The Before Shot
I don’t know what switch got flipped, but I’ve already received three messages this morning related to conspiracies.
What I’m about to share isn’t bragging or boasting, it’s an expression of gratitude. I understand lots of people are scared right now, but I cannot get behind any of these demands for protests, for prematurely reopening non-essential businesses (mine included), easing social distancing or rumors that the virus was manufactured right here in North Carolina.
I’m sharing this, because I want to put off being included in fear mongering, which isn’t helpful to my Bipolar Disorder. If you’re scared, I totally get it, but please do not scare me with you.
I sense I’m in a much better position than many people, because as of yet I’m barely even aware of all the fallout. My debt and cost of living are relatively low. I have a couple clients who, for now, are consistently paying their monthly subscriptions to train via FaceTime. Thankfully, that means my relatively good savings won’t be hit as hard as quickly. I have a safe, enclosed patio with lots of space and fresh air, and my apartment is spacious. My cat is healthy and affectionate. My utilities and WiFi are good. I’m a prepper who already had nearly everything in place. I even refilled my meds the week before the lockdown with a 90-day supply of each. I have creative work to keep me engaged, I know how to effectively exercise with minimal or no equipment, I’m physically healthy, and I’m introverted. All that together means I am (as of yet) essentially insulated from all this.
For all that, I am profoundly grateful.
I hope for a safe resolution to all our current troubles. However, stopping social distancing the moment it finally starts to have an effect is short sighted. Also, in the quest for answers, I think it’s unhelpful to assign blame to people based on their race or nationality — viruses have always happened, and this one is probably not much different. The two strongest emotions we have are love and fear. Right now there is too much of one and too little of the other, and it’s pulling us in very dangerous directions. I know it’s hard (and that I’m speaking from a position of privilege), but please try not to feed despair.
The After Shot
My right hand: I clicked the attachment. I just received the final draft of the art book I’ve been creating this past year. Gorgeous! I was so eager to see it!
My left hand: A text pinged my phone. The image of my book was filling me up with total joy. Then I looked at my phone: “Mama just died.”
Dad had been caring for his mother after she broke her neck in a car accident. The accident happened the morning the first COVID-19 cases were announced in Augusta, Ga., but she had already been admitted to the same hospital where those cases were then being treated. They rushed her through the recovery process in only a couple weeks, because she was 93 with underlying conditions. Very soon after they released her, she passed away at Dad’s home.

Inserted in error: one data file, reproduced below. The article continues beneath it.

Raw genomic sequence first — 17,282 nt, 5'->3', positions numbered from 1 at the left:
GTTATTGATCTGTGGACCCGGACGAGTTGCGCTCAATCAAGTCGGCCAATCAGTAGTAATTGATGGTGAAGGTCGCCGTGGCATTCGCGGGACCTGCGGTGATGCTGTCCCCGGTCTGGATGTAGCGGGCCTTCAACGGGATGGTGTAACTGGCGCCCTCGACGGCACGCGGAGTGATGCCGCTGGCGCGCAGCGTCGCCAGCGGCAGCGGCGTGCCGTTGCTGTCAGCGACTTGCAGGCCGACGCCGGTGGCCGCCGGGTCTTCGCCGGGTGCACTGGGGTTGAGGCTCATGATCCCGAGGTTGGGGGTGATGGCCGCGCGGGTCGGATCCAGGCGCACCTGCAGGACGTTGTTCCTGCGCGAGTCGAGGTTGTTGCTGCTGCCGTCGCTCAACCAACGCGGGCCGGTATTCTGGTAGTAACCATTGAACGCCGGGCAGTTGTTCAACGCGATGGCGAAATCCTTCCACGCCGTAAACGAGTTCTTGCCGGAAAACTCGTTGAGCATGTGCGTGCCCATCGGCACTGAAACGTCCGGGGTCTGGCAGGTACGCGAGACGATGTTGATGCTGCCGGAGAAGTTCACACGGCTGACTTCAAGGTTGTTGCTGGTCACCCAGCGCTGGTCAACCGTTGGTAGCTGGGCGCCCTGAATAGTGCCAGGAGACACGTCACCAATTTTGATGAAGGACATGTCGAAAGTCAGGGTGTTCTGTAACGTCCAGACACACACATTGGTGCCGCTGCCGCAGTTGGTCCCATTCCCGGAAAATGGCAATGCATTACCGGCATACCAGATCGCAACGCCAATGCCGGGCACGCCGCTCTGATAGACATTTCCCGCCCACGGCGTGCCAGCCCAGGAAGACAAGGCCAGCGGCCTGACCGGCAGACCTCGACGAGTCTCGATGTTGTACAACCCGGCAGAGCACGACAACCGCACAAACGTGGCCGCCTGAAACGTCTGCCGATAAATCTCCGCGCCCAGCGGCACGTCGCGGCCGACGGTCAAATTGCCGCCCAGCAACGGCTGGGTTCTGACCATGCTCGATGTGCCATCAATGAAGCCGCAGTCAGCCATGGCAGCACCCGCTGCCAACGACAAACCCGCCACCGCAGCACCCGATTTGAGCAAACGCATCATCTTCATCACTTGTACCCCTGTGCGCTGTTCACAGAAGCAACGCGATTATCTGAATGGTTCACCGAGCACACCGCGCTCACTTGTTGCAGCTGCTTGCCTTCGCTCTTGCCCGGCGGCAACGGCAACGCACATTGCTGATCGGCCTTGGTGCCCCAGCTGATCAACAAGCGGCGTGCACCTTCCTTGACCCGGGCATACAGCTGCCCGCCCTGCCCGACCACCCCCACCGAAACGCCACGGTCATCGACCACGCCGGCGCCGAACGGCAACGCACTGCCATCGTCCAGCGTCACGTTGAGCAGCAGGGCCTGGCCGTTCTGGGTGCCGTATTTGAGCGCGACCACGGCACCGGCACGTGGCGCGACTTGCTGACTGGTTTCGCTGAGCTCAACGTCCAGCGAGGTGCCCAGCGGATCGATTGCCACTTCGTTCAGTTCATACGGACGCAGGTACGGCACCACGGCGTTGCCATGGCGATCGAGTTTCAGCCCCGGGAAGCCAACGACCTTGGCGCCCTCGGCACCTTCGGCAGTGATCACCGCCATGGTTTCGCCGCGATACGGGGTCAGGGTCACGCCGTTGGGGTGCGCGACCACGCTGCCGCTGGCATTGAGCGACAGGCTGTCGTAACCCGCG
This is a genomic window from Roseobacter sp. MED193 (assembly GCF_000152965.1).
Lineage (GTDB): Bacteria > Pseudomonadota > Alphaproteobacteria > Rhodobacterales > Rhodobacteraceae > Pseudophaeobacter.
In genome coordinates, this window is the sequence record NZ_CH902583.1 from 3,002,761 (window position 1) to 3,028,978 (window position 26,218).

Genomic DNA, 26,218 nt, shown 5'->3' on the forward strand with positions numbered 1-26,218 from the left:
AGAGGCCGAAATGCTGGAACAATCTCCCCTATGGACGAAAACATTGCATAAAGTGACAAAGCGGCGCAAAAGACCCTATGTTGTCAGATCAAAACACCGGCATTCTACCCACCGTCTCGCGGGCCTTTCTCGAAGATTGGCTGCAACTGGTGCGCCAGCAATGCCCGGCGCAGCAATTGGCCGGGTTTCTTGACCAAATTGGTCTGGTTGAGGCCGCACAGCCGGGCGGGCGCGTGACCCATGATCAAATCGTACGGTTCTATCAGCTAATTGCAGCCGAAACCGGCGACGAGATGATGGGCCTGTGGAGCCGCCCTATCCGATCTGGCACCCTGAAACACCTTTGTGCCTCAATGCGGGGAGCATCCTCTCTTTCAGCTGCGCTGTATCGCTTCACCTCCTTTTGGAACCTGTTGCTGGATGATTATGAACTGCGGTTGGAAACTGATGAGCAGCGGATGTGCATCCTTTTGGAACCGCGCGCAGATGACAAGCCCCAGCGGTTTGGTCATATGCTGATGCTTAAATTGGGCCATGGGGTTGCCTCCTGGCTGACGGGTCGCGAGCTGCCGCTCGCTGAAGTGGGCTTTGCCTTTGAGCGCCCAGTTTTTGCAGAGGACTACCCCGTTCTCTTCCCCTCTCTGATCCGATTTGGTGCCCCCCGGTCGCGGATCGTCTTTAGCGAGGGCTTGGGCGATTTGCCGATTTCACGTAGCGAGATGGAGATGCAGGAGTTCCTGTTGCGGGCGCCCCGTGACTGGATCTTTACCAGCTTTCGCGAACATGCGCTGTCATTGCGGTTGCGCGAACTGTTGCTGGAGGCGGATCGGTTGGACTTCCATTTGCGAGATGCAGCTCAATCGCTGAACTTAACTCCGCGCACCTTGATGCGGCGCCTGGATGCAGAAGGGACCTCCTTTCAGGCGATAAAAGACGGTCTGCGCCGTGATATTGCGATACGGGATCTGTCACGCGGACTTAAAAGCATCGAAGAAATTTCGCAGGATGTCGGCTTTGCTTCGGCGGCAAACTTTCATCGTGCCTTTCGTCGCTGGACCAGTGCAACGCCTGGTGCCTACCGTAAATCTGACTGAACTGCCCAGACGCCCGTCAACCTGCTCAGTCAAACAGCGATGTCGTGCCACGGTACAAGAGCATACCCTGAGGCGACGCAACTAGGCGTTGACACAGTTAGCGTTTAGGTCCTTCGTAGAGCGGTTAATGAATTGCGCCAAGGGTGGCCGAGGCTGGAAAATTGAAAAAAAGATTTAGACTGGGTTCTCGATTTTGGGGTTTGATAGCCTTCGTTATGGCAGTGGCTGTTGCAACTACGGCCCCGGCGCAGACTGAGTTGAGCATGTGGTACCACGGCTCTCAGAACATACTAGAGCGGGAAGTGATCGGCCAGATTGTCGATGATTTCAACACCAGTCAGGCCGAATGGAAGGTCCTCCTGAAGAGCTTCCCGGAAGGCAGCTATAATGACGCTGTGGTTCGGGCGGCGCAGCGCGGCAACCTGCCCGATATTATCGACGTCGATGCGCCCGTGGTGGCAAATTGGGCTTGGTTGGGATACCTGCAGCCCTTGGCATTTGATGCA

She had to be cremated, and there’s no funeral planned. She was Episcopalian, and bought her plot next to Grampa all the way back in 1989. This was absolutely not what she would’ve wanted.
It was a surreal moment, because I literally held bliss in one hand and sorrow in the other. The two crashed together and essentially canceled each other out. On the one hand I wanted to celebrate my book, but it made me feel guilty for not feeling bereft. On the other hand I needed to grieve, but I felt indignant that something would immediately diminish my sense of accomplishment. It took many days of allowing myself to oscillate back and forth between the two extremes to come back to a place of neutrality.
And now this: My biological father is not the same man as my adoptive Dad. Father was a rolling stone who liked the ladies. And the ladies liked him. I’ve always known of at least two half-siblings he had with my mother’s roommate, but assumed there must be many more women. For years I shrugged them off collectively with, “I wouldn’t know them if I were standing next to them on the bus.”
But now one of them has found my sister and me. And this new sister has a big brother. These are the two I’d always known about. When my mother asked their mother if we couldn’t all know each other as siblings, their mother refused. So none of us ever followed up.
But my new sister had been looking for us for decades. My brother doesn’t want to talk yet. I was trepidatious at first, too. I forced my sister to vet this new sister to make sure she wasn’t homophobic. It turns out her husband is bisexual. Now I’m enthusiastically opening the flood gate between the two of us. She’s fascinating to me, and I’m eager to meet her one day. My brother, too (if he should ever want that).
That will take some adjusting: “My brother.” I’ve never needed to use that phrase before. I have a little brother. So weird.
Maintaining wellness isn’t easy. Life is too complex for that. But something I’m seeing in all this dynamic shifting is an undercurrent of balance. Before Gramma died, I was proselytizing from a place too far removed from current events. After Gramma died, I began to appreciate better how transformative our current times are. I’m still writing from a place of privilege, given my precarious financial stability, but I feel I’m beginning to appreciate better how much chaos there is outside my insular man-cave. I sincerely hope you’re all okay.
Jack Kirven completed the MFA in Dance at UCLA, and earned certification as a personal trainer through NASM. His wellness philosophy is founded upon integrated lifestyles as opposed to isolated workouts. Visit him at jackkirven.com and INTEGRE8Twellness.com.